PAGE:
Welcome to the MTGO Market Report as compiled by Matthew Lewis. The report will cover a range of topics, including a summary of set prices and price changes for redeemable sets, a look at the major trends in various Constructed formats and a "Trade of the Week" section that highlights a particular speculative strategy with an example and accompanying explanation.
As always, speculators should take into account their own budgets, risk tolerance and current portfolios before buying or selling any digital objects. Please send questions via private message or post below in the article comments.
Below are the total set prices for all redeemable sets on MTGO. All prices are current as of January 9 2017. The TCGplayer low and TCGplayer mid prices are the sum of each set's individual card prices on TCGplayer, either the low price or the mid price respectively.
All MTGO set prices this week are taken from GoatBot's website, and all weekly changes are now calculated relative to GoatBot's "full set" prices from the previous week. All monthly changes are also relative to the previous month's prices, taken from GoatBot's website at that time. Occasionally, full set prices are not available, and so estimated set prices are used instead.
There is a lot of news this week with the ahead-of-schedule banned and restricted announcement plus the full spoiling of all cards in Aether Revolt (AER). Banning cards in Standard is not something that WoTC does lightly; they will only do this in response to drastic declines in tournament attendance. The last time this happened was in the Caw-Blade era when Jace, the Mind Sculptor and Stoneforge Mystic were banned. This time around, three cards are banned in Standard: Emrakul, the Promised End, Smuggler's Copter and Reflector Mage. See the full announcement here.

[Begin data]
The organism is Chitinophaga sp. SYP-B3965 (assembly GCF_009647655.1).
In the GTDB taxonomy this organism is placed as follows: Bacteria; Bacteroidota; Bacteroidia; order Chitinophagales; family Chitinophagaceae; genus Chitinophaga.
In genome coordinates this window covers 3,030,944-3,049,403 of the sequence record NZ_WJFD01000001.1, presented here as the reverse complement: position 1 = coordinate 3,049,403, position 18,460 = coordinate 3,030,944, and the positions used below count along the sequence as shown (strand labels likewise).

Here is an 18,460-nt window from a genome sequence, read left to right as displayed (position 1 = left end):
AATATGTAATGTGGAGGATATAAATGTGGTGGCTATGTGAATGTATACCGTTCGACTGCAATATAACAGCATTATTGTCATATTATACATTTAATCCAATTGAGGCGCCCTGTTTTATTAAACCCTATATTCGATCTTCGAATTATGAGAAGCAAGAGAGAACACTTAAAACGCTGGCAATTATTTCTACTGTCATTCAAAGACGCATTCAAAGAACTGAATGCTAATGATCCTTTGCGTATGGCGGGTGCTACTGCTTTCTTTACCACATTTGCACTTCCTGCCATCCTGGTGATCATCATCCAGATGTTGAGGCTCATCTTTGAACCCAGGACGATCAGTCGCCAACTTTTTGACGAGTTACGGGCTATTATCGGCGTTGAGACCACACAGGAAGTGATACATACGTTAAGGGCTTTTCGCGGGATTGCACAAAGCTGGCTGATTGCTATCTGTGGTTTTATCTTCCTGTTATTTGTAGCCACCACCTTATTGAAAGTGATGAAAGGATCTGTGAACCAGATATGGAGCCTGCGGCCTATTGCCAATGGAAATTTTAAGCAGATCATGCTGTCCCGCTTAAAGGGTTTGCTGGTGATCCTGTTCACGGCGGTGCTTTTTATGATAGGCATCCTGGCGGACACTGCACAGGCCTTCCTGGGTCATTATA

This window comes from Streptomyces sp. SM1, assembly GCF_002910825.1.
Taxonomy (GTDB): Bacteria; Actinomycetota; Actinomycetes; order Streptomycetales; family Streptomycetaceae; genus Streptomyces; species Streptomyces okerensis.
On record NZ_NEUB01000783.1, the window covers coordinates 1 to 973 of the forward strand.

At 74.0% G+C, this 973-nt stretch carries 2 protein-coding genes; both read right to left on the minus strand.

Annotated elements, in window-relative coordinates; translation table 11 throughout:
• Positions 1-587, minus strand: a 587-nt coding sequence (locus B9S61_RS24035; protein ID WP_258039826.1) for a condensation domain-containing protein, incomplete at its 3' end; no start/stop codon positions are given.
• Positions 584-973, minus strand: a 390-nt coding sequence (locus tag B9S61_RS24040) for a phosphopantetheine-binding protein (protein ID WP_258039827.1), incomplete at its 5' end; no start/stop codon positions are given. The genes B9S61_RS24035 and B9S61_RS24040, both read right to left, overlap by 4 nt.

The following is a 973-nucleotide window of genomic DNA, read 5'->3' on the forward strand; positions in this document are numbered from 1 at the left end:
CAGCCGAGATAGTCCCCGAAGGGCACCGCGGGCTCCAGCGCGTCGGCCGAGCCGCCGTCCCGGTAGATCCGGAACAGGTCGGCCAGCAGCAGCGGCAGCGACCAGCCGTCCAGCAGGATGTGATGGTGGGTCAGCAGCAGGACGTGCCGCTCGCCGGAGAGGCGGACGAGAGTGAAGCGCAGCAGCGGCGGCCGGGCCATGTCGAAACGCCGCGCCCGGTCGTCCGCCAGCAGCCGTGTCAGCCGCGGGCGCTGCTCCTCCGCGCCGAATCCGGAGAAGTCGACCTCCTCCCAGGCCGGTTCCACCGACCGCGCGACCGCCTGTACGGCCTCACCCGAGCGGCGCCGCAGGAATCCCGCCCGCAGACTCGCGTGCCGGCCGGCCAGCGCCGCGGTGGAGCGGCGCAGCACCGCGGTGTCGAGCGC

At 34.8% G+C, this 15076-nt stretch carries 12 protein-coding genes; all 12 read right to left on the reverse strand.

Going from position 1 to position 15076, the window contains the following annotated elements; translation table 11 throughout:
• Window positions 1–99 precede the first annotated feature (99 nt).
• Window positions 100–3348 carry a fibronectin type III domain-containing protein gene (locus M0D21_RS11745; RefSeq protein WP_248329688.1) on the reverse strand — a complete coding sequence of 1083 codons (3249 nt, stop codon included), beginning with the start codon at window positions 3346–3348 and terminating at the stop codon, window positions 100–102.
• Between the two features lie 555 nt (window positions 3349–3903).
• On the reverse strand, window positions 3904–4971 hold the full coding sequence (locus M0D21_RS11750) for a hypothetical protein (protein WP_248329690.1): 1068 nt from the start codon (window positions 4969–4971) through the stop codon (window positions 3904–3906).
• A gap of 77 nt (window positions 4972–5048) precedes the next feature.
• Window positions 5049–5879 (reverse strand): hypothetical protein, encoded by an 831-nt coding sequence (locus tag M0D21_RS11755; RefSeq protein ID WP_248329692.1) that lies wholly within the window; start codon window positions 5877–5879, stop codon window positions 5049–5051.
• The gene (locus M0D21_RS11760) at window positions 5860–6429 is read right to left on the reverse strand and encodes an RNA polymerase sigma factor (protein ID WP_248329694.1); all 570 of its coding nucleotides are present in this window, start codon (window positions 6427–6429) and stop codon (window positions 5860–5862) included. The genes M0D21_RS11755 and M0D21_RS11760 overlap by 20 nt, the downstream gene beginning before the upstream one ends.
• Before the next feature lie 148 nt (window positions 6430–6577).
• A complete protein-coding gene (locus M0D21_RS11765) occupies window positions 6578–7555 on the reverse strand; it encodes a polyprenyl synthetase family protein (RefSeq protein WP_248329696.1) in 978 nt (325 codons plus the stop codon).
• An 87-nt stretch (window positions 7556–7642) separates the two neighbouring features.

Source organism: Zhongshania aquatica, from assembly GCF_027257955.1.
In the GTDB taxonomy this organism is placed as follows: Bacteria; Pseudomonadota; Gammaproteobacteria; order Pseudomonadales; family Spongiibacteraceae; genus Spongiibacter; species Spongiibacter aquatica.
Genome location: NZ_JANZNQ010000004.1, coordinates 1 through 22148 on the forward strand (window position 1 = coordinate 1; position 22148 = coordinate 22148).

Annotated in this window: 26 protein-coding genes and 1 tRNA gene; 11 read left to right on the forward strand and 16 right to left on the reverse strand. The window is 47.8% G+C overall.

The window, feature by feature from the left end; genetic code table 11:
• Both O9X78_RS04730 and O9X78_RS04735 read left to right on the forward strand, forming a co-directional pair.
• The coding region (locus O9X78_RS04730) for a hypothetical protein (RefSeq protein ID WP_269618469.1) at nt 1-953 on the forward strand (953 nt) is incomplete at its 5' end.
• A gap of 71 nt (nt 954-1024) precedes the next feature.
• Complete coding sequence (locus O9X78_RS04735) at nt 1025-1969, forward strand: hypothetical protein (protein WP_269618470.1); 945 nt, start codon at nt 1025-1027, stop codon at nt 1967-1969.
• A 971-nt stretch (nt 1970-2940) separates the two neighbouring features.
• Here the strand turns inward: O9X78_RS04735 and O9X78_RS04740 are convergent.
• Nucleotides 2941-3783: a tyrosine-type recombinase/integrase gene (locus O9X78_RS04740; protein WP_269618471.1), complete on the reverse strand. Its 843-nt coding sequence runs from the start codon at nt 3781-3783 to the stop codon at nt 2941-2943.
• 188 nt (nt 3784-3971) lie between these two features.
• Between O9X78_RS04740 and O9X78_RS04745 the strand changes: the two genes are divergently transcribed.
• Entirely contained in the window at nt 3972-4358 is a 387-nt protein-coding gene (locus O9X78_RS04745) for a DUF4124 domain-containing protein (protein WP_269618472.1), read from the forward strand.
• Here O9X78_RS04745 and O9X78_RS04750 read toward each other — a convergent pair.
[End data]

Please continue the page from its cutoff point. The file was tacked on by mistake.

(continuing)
This move alone is going to set off unpredictable changes in the metagame, which in turn will have dramatic impacts on the prices of cards. On top of this, the spoiling of all the the cards in AER has revealed an infinite combination between the new card Felidar Guardian and the Kaladesh (KLD) mythic rare Saheeli Rai. For a complete analysis of all of these changes, I would recommend listening to Patrick Chapin and Michael Flores on the special edition of Top Level Podcast that was recorded on the day of the announced bans. Check it out here.
The price of Saheeli in both paper and on MTGO shot upward on Friday almost immediately after the full AER list was revealed. If you were not already holding Saheeli Rai, there wasn't much room to move on this information. There has been a healthy discussion of this card in the forums and I believe it to be a very informative look at this card and how its price has evolved. The rule of thumb should be to take a very close look at three casting-cost planeswalkers, especially if they are cheap. One could have purchased dozens of copies of Saheeli for less than 2 tix each throughout all of December. It's not every day a Standard card quintuples in price, so any experience gleaned from this will be useful to draw upon in the future.
Not to be outdone, Modern also had two bans announced in Gitaxian Probe and Golgari Grave-Troll. Both of these bans will not completely delegitimize the associated strategies, but it does enough to take the edge off to allow other strategies to have a chance to prosper.